Ben contacted Kogan regarding the kernel source code for a Kogan Agora Smartphone and a 42″ Agora Smart 3D LED TV he purchased from them. You can read the details of his saga with Kogan on his post over at XDA-Developers. The brief version is that he and a friend (who bought a different TV again) separately asked Kogan to provide the source for their devices. Ben has told me that he bought the TV to tinker around with the Android firmware as most good Android hackers and developers do. He thought the software shipped on the TV was “incredibly buggy” and that his goal was to build better, more reliable software for the devices. You would think that Kogan would welcome this with open arms as they would be able to incorporate these stability changes and enhancements into their shipped devices. Not so. After a long email exchange with them over two months and this excerpt from one of the emails sums it up well:
“What you’ve linked to is the source-code for the Android Open Source Project (AOSP) which is used as a basis for Android manufacturers. On it’s own AOSP will not run on third-party devices. Every device is unique and has its own modifications to Android.”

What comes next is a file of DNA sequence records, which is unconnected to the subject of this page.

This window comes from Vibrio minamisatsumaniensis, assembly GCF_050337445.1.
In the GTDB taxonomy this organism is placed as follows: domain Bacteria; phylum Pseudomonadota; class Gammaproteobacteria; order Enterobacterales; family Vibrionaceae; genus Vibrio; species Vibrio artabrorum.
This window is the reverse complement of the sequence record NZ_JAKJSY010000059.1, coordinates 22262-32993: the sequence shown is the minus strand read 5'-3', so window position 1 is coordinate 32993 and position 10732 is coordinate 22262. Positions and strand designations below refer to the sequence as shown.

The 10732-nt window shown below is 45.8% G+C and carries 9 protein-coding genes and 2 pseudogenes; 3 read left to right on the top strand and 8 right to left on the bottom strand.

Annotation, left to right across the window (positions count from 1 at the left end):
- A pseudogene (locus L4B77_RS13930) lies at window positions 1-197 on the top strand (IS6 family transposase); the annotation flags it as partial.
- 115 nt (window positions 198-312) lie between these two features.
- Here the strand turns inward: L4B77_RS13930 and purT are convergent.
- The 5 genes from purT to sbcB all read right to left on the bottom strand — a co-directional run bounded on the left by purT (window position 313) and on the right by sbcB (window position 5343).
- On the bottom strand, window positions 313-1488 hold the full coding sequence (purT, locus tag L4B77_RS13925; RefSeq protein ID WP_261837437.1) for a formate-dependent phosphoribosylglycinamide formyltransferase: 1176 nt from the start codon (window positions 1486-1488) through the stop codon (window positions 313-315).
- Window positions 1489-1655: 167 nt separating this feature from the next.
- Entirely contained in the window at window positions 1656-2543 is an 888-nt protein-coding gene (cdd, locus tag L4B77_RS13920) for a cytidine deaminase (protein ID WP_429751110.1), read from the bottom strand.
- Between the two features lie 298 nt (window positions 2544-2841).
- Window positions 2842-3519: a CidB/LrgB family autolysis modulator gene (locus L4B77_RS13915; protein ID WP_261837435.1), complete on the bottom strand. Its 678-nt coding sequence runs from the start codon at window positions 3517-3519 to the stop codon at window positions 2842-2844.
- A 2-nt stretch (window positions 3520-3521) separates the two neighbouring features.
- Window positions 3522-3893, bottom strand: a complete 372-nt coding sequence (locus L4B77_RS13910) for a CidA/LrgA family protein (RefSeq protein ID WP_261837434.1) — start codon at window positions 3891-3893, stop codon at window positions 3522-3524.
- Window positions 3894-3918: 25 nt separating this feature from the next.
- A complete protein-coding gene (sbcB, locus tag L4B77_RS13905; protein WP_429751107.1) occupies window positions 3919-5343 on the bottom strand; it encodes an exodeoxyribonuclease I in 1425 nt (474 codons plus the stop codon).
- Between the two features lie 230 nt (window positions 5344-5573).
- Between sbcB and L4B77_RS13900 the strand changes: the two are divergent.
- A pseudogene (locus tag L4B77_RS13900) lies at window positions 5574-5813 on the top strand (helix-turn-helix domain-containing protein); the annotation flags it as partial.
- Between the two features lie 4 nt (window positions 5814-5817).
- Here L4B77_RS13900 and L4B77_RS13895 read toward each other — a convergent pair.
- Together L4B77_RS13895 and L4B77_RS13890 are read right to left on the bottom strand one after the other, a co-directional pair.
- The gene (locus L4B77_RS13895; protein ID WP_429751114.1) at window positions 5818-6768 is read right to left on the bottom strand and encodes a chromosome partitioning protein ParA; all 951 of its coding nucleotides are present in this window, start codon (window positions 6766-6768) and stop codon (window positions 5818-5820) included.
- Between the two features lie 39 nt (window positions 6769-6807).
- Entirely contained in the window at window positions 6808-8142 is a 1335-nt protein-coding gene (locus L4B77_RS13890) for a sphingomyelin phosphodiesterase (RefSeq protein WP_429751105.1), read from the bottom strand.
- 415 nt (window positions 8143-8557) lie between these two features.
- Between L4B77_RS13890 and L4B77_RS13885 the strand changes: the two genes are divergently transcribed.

In his post on XDA Ben named 8 other devices that he believes Kogan are infringing upon the GPL aside from the 3 him and his friend own. If your maths are as rusty as mine, before you reach for the calculator, that’s 11 devices that Kogan has not provided the source code for their respective kernels, which they must do in following the GPLv2 licence. Whether deliberate or not Kogan have not provided the source for these devices. It doesn’t matter if deliberate or not. One of the responses from the support stated that after “thoroughly” investigating the matter Kogan believed that they had not made any changes to the kernel and as such are not required to publish or share anything and are fully compliant with GPL. In a followup email they stated again that they have not changed the kernel and that it was available online, linking to the AOSP. Surely someone at Kogan must have an idea what a kernel is, how it works and how it differs from one device to another? You cannot build a fully functional kernel for a third party device from the AOSP and nor can you build a fully functional kernel for a Kogan TV from the Linux kernel Git repository. For that matter GPLv2 requires that the source code be made available for all relevant devices whether or not the code has been modified. So even if Kogan did not modify the kernel they still have to provide the source for it so someone can build it and install it on their TV/phone/tablet/device.